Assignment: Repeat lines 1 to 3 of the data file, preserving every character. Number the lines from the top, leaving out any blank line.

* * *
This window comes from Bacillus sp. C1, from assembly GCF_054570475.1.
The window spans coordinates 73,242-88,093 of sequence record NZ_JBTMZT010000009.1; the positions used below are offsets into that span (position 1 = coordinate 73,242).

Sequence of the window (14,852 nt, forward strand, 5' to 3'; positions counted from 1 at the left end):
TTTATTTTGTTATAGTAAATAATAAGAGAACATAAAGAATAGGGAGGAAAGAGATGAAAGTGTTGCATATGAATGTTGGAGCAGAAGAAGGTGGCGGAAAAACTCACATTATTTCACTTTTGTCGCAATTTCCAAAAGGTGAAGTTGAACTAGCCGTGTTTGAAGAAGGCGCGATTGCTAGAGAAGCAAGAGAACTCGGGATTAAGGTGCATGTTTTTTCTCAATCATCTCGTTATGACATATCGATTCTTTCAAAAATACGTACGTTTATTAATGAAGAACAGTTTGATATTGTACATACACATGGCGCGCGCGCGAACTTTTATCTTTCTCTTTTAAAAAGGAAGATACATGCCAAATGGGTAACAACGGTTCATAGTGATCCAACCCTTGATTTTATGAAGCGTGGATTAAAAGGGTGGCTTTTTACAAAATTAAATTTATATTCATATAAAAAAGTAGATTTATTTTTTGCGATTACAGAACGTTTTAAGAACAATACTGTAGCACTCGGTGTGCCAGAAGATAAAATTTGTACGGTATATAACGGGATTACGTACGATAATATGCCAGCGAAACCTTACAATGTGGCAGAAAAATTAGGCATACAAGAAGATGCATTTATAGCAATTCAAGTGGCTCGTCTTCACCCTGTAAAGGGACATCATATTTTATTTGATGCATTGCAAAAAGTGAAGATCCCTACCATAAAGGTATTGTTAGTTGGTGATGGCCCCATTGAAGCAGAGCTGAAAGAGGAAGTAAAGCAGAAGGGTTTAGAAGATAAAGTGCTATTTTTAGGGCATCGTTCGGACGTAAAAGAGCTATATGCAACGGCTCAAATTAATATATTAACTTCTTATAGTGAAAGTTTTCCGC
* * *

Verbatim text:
This window comes from Bacillus sp. C1, from assembly GCF_054570475.1.
The window spans coordinates 73,242-88,093 of sequence record NZ_JBTMZT010000009.1; the positions used below are offsets into that span (position 1 = coordinate 73,242).

Sequence of the window (14,852 nt, forward strand, 5' to 3'; positions counted from 1 at the left end):